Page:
[TIP] Test discovery for unittest
fuzzyman at voidspace.org.uk
Mon Apr 6 03:52:15 PDT 2009
Robert Collins wrote:
> On Sun, 2009-04-05 at 00:38 +0100, Michael Foord wrote:
>> Right - nice. It also lets it be used with a custom test runner.
> Totally separately, I think we should focus on three protocols -
> TestLoader, TestCase and TestResult. TestRunner is more often a nuisance
> than anything else IME. (And thats dealing with test suites with many
> thousand fixtures).
Hmm... in our framework we have a custom TestResult, but also a
TestRunner that overrides _makeResult.
Our call to actually run tests looks like:
This pushes results (and tracebacks) into the database as the tests run.
If we want the TextTestRunner to use our custom result objects then as
far as I can tell we have to do this?
>> I've modified my recipe to include the DiscoveringTestSuite - need to
>> think about a testing strategy.
>>> I'm not sure of the right answer to that yet :).
>> Ignore the problem initially. :-)
> Actually I've been prompted to think about it. I think the right answer
> is to make the return code of the hook control this. As TestLoader
> doesn't support this today anyway its moot for now.
> As for what I meant; there are two (that I know of) conventions in a
> some of the larger python programs out there. The most common is
> 'test_suite' or 'testsuite' (spellings vary). e.g. if you run 'trial
> foo' and there is a foo.test_suite which is callable, trial will skip
> discovery and instead do
> suite = foo.test_suite()
> So it acts as a hook to control what tests are found.
So you're suggesting a protocol for specifying a test suite to use and
not 'manually' collect tests from a module / package. That seems like
the right level of customization to provide.
> The load_tests hook, which I added to bzr, is an attempt to reduce
> duplication from the test_suite hook, while adding in support for custom
> loaders and so on.
> def test_suite():
> loader = unittest.TestLoader()
> names = [__name__] + [__name__ + ".tests.test_" + name for name in
> tests = loader.loadTestsFromNames(names)
> # do things to tests here
> return tests
So if a module provides 'test_suite' it is a callable that provides the
tests for that module.
The code above implies that it loads the tests for the whole package -
so if test_suite is found in a package (the __init__.py) then we stop
recursing into the package. If test_suite is found in a module then we
use it for that module but continue searching the package / sub-packages.
(Note: I see below that you suggest controlling whether we recurse into
packages by having load_tests return two values. I think this is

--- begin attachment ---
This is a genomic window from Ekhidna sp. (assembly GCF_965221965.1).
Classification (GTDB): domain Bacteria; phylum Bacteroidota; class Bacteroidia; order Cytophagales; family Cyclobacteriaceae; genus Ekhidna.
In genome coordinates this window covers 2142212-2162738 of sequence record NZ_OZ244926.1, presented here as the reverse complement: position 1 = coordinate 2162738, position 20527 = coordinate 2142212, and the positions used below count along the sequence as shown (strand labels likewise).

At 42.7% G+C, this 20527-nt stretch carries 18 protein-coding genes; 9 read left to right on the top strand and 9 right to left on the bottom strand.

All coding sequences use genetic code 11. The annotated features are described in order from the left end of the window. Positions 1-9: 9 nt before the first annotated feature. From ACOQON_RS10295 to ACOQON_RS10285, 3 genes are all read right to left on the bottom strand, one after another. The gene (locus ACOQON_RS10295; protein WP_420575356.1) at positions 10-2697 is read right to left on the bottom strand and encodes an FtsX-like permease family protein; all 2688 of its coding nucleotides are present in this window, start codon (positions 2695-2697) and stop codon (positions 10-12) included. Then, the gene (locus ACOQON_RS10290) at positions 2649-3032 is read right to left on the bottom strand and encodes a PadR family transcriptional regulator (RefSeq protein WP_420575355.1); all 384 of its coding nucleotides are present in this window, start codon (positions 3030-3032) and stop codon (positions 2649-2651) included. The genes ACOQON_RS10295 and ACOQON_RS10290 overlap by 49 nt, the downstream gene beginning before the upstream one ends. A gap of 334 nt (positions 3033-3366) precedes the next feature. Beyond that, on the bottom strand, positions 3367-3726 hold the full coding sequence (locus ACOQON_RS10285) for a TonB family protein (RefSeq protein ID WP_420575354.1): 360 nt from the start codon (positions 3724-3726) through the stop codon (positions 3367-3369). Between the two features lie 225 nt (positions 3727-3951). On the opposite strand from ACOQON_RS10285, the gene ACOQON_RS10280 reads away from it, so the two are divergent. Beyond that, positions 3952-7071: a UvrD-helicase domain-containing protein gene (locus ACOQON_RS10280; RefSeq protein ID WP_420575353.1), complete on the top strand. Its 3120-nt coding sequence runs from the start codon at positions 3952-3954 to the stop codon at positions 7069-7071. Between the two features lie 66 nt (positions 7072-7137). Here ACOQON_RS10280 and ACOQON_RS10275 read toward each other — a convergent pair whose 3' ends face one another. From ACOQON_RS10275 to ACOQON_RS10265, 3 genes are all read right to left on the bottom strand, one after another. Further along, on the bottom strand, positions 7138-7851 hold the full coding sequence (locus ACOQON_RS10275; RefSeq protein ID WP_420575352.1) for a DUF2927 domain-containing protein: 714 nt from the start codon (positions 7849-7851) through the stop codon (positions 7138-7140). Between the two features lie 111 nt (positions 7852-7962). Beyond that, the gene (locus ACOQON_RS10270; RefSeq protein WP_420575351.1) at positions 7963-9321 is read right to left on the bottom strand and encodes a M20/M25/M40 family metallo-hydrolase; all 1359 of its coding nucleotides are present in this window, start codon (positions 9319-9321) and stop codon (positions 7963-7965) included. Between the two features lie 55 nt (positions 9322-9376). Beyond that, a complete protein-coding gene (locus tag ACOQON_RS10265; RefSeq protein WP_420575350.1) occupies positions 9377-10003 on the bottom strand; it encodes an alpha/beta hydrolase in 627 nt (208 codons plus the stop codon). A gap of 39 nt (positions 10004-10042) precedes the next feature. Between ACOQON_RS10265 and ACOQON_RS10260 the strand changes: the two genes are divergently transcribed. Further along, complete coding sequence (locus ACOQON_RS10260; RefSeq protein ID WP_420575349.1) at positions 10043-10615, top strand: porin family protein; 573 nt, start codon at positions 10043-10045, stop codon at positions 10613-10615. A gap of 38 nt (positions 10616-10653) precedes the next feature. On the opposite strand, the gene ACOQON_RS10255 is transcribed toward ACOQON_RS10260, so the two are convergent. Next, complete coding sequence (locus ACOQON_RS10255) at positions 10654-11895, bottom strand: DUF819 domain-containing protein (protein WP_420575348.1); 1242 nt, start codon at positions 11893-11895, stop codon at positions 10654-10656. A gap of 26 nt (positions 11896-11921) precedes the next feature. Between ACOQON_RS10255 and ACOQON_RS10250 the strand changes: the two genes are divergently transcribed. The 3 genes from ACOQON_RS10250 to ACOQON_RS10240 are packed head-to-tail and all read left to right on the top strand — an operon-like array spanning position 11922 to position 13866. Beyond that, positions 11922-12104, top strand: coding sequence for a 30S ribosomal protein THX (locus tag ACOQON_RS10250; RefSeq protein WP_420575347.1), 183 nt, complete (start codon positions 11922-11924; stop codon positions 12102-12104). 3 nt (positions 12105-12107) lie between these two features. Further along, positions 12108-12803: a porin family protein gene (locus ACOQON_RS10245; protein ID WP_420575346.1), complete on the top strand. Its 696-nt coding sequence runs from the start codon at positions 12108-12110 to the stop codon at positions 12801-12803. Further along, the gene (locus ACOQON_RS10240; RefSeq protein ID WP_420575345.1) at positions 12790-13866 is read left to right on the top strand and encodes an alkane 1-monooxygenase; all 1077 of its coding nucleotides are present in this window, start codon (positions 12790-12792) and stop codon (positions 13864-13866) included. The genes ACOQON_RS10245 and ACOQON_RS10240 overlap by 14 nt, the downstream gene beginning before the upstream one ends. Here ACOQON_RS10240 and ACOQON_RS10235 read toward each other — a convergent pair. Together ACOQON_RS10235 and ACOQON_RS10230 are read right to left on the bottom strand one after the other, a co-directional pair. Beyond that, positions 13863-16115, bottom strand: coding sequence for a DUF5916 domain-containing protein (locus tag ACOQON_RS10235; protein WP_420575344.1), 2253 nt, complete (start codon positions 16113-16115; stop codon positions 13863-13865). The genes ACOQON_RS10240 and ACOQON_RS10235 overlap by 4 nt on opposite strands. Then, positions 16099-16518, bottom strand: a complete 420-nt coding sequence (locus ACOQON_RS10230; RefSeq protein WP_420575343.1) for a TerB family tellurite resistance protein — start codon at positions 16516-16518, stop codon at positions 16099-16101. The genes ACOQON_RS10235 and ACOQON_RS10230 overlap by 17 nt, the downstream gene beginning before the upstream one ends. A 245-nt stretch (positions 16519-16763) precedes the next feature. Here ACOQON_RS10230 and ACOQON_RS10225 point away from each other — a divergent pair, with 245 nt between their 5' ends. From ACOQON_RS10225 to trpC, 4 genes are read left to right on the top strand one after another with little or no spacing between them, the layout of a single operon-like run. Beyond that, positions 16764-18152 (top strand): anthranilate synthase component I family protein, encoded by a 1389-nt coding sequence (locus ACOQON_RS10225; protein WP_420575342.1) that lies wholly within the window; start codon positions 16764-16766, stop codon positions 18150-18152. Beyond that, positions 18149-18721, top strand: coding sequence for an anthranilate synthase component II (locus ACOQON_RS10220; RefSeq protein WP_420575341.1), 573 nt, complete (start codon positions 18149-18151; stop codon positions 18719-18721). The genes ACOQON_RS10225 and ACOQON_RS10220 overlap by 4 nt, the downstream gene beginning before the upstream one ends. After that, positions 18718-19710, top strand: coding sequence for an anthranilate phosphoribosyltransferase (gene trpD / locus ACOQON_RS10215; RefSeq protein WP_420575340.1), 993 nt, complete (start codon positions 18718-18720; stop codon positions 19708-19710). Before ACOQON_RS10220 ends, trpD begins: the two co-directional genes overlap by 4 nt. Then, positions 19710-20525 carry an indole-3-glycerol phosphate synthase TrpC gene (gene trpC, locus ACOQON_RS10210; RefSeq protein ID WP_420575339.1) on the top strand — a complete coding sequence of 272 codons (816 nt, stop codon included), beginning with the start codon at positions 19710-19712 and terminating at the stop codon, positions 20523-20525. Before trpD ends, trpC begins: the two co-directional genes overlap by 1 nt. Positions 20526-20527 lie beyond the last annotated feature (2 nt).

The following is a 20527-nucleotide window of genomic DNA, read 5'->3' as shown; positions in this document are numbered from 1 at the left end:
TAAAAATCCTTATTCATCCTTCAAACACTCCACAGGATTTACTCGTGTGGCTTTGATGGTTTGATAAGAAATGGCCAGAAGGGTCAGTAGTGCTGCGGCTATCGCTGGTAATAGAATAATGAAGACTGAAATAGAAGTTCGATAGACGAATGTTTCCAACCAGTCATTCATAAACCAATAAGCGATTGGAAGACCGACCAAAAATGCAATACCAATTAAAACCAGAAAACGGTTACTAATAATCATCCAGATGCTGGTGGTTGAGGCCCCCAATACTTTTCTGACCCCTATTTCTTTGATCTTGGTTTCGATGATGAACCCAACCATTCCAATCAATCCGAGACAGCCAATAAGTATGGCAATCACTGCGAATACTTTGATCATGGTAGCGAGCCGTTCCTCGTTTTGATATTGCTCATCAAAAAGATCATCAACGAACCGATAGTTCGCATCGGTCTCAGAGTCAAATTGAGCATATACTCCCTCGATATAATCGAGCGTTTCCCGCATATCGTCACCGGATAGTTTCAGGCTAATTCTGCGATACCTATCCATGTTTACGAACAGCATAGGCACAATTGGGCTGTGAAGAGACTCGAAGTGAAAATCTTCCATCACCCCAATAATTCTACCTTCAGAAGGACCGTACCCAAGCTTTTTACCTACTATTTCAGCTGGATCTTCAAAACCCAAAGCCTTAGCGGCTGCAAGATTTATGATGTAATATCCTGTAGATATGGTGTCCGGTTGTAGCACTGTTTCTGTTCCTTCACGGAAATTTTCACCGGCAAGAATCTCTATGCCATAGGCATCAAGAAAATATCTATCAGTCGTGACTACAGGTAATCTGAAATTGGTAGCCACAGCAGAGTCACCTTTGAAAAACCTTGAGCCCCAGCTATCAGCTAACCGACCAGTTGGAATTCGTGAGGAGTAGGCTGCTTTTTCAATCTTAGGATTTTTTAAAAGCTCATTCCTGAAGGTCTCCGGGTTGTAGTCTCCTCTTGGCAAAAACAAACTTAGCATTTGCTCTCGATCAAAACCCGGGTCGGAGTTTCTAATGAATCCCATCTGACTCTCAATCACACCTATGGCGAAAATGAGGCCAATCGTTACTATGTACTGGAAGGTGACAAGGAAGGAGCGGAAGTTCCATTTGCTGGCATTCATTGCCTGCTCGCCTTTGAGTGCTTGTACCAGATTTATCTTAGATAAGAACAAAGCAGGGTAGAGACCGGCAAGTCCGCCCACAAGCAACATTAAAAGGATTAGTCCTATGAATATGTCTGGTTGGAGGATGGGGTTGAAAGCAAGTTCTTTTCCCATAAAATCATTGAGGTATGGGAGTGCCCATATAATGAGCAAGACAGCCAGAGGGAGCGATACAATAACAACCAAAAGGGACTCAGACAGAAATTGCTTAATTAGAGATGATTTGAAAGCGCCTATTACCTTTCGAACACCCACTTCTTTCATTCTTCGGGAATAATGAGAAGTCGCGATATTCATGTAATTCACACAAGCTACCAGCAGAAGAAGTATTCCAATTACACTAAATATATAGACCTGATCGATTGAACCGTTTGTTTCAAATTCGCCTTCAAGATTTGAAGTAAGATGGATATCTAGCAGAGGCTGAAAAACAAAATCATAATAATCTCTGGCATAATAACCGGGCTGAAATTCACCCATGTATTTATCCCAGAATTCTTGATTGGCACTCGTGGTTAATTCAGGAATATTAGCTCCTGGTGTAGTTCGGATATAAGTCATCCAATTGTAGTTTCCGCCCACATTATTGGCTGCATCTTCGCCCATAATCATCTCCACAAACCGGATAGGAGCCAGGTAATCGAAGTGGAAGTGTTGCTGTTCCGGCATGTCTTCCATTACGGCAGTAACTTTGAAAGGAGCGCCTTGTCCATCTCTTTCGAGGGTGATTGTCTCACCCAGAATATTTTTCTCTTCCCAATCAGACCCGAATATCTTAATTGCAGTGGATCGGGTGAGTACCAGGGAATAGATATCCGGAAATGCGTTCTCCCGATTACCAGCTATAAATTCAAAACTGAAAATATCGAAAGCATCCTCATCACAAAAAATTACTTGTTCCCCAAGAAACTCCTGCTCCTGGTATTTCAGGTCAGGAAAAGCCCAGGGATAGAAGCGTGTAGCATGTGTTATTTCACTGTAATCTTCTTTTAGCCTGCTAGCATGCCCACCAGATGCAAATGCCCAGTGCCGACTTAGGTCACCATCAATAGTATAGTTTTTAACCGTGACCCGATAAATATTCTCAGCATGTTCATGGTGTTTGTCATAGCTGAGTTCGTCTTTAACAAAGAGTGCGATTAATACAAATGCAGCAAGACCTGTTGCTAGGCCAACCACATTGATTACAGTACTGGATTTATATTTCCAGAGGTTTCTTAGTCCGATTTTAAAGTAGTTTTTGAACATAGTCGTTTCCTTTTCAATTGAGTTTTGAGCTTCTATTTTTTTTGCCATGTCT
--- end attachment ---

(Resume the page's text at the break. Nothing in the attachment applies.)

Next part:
starting to get overly complex for an initial version. See below for my
> def load_tests(standard_tests, module, loader):
> names = ["tests.test_" + name or name in
> names, module=module))
> # Do things to standard_tests here
> return standard_tests
> The second one removes all the machinery for choosing a loader (allows
> custom loader)
Why is test_suite not enough? test_suite allows you to use a custom
loader and anything you do in load_tests to reduce duplication could
also be done in test_suite.
My initial goal is to provide a simple system that works. Having the
test_suite protocol seems like it should be enough to allow for
customisation of module / package loading. Why not have test_suite take
a loader argument and the implementation of test_suite is free to use it
or ignore it.
> and loading the tests in the same module (means that
> trivial cases in modules which are just parameterising/customising tests
> become really simple).
> To fit well with discovery, I think that a hook should be able to
> locally control discovery.
> So I'd propose two things; a standard way of describing what discovery
> should look for without needing the list of include_pattern,
> exclude_pattern that may change in future. So perhaps:
> class DiscoveryRules:
> """Describes rules for discovery of tests."""
> def __init__(self, include_filter, exclude_filter):
> self.include_filter = include_filter
> self.exclude_filter = exclude_filter
> def load_tests(standard_tests, module, loader):
> """Customise the found tests for this module/package.
> :param standard_tests: The tests found by loader in this module
> :param module: The module object that tests are being loaded from.
> :param loader: The test loader being used to find and load tests.
> :return: A tuple (discover, test_suite) where:
> test_suite are the tests to use for this module.
> If module is not a package, the discover element is ignored.
> otherwise if discover is a DiscoveryRules instance or True then
> test discovery will proceed inside the package. Returning a
> DiscoveryRules instance allows control of the discovery within
> the package.
Here you are changing the suggested protocol above so that load_tests
allows individual *packages* to customize how discovery is done inside
them (it doesn't seem like that would make sense for a module as you
could then get multiple different contradictory rulesets within a single
Anyway, at this point we're getting beyond what I want to achieve with
an initial version. The test_suite protocol seems to allow modules and
packages to completely customize how tests are loaded from them. Don't
forget that they can also use their own DiscoveringTestSuite if they
want to change the filter rules.
So in summary +1 on the test_suite protocol (a callable taking a loader
as an argument) and -1 on load_tests and the more complex rules.
We can always add load_tests as a next step, whereas if we add it now we
are tied to forever remaining compatible with the API signature we choose.
> The primary point of this is scaling: To allow local description of how
> to discover tests without having to specify the loader.
More information about the testing-in-python